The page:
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(ii) Credit

Credit. If you have joint credit cards with your spouse, you are both liable for all charges incurred on the cards. The only sure way to protect yourself against liability for further charges is to cancel the credit card. You may have seen notices in newspapers stating "John Smith is no longer for any debts incurred by Mary Smith". This is not an effective way to limit your liability. Options to limit your liability include:

a) Notifying the credit card company directly by certified mail, return receipt requested, that you wish to close your joint account;

b) Obtaining court orders regarding the use of a card and responsibility for payment. Note: such orders are effective between you and your spouse but do not bind the creditor;

c) Establishing your own credit by obtaining a credit card in your own name immediately upon filing your divorce. Sears and JC Penny are good ones to try first. Establish a credit history by using the card for several months and paying promptly at the close of each billing;

d) Learning about your debt history by finding out whether there are liens against real property that has your name and/or spouse's name on it by checking with the county recorder. For a nominal fee, you may also contact a title company and ask for a copy of liens recorded;

e) Contacting a credit bureau to get your reported credit history.

After a divorce, the Consumer Credit Protection Act of 1968 prohibits the denial of a credit card because the applicant is a single or divorced woman.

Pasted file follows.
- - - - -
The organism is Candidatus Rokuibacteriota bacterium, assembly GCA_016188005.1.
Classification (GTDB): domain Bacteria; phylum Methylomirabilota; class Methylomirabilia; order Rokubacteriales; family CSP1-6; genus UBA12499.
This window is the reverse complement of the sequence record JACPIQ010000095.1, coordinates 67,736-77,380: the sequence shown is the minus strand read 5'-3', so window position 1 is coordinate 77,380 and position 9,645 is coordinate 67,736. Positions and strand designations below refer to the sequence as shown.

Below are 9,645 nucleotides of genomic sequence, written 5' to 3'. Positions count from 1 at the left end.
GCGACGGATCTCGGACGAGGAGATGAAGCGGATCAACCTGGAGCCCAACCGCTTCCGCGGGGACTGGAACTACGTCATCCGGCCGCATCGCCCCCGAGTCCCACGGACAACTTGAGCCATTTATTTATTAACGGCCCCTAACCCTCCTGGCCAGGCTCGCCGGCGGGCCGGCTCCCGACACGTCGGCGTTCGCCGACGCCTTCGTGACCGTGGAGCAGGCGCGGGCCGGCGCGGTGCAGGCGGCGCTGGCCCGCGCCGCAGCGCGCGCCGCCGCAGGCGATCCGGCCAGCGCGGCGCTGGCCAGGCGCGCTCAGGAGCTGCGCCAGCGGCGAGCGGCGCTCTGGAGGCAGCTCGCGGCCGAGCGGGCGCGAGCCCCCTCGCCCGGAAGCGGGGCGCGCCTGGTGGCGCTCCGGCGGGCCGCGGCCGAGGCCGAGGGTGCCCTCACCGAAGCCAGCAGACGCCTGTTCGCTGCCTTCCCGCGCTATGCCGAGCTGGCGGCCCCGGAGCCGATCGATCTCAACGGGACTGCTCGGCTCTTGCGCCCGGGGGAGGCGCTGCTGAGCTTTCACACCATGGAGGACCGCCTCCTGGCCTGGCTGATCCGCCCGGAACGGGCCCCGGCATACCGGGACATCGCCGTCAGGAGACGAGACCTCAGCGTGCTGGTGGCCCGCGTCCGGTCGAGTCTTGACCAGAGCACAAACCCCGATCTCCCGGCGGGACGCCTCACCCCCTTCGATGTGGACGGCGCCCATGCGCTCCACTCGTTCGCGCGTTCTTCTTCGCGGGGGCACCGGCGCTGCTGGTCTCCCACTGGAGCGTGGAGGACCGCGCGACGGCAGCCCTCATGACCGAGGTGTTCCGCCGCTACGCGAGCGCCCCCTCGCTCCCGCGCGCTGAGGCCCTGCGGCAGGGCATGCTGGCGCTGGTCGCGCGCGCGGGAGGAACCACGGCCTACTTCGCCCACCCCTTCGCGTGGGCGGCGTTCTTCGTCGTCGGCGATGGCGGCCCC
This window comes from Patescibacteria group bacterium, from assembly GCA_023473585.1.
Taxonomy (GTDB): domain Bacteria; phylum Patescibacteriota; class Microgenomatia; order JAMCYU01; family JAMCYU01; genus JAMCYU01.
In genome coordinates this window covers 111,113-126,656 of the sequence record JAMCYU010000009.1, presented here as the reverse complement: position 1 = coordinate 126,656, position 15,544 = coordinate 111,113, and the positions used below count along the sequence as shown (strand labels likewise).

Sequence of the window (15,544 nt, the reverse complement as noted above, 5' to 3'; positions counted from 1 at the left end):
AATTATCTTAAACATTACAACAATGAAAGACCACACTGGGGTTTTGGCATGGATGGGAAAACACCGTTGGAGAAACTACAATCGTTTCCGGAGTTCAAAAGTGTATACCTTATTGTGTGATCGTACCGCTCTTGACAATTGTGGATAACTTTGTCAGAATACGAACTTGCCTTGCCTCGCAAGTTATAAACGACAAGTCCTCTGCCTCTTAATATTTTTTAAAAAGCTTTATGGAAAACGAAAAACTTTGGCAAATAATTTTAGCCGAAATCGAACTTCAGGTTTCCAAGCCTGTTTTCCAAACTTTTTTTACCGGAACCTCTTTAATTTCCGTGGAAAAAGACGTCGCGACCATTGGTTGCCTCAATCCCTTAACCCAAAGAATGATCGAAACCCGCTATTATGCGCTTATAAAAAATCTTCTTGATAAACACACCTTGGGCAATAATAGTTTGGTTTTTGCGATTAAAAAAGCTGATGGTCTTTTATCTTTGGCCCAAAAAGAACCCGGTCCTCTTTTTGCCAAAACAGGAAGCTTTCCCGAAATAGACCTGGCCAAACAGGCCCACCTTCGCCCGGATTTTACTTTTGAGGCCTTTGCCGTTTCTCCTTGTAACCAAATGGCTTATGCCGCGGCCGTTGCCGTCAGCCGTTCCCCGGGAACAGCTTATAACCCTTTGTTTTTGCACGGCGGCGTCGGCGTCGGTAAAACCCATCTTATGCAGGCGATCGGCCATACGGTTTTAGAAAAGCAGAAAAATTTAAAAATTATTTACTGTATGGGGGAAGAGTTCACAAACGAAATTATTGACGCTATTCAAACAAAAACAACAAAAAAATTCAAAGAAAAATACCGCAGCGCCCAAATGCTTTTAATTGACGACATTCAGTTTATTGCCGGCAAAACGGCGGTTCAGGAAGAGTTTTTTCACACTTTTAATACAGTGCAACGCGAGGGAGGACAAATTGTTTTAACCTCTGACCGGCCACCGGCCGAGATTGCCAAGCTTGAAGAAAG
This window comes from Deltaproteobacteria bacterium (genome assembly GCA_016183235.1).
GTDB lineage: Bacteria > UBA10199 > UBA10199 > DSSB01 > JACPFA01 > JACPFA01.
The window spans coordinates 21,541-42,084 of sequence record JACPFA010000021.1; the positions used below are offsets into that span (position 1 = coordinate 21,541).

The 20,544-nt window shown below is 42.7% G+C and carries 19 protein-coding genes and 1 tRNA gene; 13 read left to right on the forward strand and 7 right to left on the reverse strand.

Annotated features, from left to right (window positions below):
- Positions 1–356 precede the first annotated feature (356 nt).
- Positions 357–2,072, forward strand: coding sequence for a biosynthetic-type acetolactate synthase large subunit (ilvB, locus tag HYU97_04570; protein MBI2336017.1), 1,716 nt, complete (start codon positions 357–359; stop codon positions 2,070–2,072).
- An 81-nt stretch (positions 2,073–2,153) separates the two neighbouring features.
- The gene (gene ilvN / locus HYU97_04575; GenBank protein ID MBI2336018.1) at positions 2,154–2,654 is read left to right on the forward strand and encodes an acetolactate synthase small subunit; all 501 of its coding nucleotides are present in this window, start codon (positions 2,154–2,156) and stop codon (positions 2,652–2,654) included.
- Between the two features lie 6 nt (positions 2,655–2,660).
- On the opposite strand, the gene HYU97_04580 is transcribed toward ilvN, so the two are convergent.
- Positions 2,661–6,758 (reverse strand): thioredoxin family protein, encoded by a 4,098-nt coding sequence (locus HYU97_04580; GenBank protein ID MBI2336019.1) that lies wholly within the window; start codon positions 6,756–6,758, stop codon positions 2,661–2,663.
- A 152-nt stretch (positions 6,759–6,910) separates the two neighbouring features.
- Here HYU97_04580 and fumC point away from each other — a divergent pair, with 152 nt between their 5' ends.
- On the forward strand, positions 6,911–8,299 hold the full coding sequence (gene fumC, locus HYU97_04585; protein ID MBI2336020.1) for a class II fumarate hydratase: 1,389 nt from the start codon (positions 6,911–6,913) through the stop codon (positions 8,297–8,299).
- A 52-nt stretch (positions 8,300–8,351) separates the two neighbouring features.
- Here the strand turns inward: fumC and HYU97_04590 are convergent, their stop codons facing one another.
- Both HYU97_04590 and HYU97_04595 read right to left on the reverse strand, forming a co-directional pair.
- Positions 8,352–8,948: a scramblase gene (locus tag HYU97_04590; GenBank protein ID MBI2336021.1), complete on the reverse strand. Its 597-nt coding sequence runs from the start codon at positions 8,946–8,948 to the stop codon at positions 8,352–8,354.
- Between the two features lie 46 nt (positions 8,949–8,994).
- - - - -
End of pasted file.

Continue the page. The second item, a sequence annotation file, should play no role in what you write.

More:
It is illegal for creditors to ask your sex, except on a loan to buy or build a home (you do not have to use Miss, Mrs. or Ms. on the application); ask or assume facts about child-bearing or birth control; discourage your application; "score" your age differently if you are over/under age sixty-two; ask if there is a telephone in your name; ask for a co-signature or any information about your ex-husband if you are creditworthy; require you to reapply on an existing account or change the terms of credit if you become divorced; refuse a loan if you are qualified; or lend you money on different terms from those granted another person with similar income, expenses, credit history and collateral.

A lender may ask if you are married, unmarried (single, divorced or widowed) or separated, but they cannot deny credit because of it.

Creditors must include as income all part-time employment, child support and maintenance payments, but are entitled to proof that the income is steady and reliable.

If credit is denied, or an account is closed, under the Equal Opportunity Act, the applicant must be notified within thirty days after the application has been completed. The notice must state the specific reason for the denial of credit or tell the applicant that they have the right to request this information.